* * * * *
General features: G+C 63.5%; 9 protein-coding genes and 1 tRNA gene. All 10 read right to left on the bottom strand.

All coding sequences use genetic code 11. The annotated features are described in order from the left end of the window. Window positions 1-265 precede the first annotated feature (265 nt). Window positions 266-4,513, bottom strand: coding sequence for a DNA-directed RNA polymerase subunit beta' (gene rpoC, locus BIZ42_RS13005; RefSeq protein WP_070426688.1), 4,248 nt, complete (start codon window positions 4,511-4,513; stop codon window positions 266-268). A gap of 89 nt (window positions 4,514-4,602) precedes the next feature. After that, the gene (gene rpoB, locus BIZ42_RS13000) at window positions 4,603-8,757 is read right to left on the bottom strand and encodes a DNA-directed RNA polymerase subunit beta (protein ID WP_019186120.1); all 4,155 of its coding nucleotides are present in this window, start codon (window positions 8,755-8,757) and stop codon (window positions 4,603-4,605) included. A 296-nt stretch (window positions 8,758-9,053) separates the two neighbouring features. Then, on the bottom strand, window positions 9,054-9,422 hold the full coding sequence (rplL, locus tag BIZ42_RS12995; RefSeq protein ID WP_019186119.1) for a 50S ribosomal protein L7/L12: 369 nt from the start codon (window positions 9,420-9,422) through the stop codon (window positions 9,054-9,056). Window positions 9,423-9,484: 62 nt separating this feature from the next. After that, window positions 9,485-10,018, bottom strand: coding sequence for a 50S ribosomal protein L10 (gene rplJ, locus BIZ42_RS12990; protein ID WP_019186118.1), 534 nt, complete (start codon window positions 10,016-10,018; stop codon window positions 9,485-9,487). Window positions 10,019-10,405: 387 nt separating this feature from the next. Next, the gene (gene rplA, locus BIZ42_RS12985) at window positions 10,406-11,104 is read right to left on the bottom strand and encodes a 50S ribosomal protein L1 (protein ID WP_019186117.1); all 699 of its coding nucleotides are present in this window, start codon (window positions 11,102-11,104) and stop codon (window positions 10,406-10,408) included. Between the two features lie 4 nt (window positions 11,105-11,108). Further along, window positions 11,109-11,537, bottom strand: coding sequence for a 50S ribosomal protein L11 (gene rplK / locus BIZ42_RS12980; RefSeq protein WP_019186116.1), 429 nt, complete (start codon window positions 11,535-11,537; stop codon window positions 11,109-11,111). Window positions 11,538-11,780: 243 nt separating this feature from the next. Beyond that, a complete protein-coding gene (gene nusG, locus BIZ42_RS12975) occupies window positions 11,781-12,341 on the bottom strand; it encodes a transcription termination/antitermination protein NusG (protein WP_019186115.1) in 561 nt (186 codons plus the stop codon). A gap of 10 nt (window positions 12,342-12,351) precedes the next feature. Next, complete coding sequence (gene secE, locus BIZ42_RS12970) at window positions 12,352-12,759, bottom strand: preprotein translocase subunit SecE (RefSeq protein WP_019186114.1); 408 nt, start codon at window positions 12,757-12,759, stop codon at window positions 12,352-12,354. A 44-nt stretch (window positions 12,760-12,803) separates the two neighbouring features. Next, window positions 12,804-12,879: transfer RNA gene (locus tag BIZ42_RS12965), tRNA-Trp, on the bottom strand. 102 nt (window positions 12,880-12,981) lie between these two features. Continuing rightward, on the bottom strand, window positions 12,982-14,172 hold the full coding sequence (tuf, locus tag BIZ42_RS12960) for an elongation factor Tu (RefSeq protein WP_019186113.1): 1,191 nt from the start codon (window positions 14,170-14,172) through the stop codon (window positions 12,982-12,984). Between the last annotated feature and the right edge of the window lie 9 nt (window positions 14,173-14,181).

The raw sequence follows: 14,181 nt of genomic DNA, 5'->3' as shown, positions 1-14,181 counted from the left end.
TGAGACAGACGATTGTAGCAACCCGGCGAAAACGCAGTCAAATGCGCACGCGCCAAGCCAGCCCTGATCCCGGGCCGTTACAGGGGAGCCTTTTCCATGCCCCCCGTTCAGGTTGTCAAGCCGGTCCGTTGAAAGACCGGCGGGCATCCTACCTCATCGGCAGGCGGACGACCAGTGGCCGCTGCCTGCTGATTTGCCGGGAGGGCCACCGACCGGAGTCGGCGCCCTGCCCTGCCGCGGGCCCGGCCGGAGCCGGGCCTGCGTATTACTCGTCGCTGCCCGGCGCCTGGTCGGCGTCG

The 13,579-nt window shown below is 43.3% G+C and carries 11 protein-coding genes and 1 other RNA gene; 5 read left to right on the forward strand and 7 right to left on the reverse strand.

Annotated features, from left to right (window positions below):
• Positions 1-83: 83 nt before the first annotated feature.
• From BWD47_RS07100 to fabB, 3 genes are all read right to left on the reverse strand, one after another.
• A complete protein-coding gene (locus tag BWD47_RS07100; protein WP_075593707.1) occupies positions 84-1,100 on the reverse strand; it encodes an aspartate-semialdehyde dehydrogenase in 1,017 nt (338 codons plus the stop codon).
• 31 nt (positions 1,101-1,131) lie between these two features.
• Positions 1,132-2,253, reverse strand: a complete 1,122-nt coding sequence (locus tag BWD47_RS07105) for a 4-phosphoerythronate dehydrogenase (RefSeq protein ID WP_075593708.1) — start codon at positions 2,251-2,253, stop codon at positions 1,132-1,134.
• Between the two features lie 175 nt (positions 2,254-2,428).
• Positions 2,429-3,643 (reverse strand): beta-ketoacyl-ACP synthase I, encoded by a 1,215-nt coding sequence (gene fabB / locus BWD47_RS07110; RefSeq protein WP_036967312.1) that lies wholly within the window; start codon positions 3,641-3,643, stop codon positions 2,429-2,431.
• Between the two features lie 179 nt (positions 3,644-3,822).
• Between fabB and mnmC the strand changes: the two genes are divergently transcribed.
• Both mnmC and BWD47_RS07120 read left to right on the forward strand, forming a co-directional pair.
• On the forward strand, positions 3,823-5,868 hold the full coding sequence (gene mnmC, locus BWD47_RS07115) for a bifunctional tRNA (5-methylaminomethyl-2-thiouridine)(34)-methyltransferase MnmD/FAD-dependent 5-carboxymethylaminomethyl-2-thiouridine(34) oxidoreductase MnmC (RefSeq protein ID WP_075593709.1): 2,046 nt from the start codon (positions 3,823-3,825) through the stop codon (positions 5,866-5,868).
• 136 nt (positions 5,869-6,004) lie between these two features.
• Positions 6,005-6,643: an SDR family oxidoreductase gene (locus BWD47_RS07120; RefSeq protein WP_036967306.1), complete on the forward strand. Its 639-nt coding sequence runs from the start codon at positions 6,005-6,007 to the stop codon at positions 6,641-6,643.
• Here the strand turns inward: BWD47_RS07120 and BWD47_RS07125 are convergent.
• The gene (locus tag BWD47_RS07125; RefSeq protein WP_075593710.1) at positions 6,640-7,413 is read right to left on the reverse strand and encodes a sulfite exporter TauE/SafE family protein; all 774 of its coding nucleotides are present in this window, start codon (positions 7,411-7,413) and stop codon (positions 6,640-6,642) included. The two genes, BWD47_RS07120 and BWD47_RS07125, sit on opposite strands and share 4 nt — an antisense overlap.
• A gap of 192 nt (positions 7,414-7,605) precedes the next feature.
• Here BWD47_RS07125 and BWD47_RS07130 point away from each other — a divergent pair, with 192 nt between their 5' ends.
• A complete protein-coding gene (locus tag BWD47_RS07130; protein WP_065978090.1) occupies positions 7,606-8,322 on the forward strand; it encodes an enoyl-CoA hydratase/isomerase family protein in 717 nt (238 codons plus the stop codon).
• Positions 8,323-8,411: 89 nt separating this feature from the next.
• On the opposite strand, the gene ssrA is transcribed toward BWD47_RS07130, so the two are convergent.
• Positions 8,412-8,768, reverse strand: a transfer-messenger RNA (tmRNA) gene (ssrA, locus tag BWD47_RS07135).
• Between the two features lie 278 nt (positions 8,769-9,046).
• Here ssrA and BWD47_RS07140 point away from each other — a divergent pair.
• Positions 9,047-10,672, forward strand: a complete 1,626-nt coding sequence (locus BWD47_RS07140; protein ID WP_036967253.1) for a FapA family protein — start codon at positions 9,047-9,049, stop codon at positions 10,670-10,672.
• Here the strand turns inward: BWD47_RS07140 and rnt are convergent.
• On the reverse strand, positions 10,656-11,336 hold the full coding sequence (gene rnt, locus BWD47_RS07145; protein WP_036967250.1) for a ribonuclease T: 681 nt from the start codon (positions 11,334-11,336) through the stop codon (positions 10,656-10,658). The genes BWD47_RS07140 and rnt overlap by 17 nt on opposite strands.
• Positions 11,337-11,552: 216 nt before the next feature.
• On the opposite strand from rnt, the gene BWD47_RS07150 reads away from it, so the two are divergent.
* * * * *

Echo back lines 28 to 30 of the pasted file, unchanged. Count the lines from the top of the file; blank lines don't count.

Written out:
• Between the two features lie 278 nt (positions 8,769-9,046).
• Here ssrA and BWD47_RS07140 point away from each other — a divergent pair.
• Positions 9,047-10,672, forward strand: a complete 1,626-nt coding sequence (locus BWD47_RS07140; protein ID WP_036967253.1) for a FapA family protein — start codon at positions 9,047-9,049, stop codon at positions 10,670-10,672.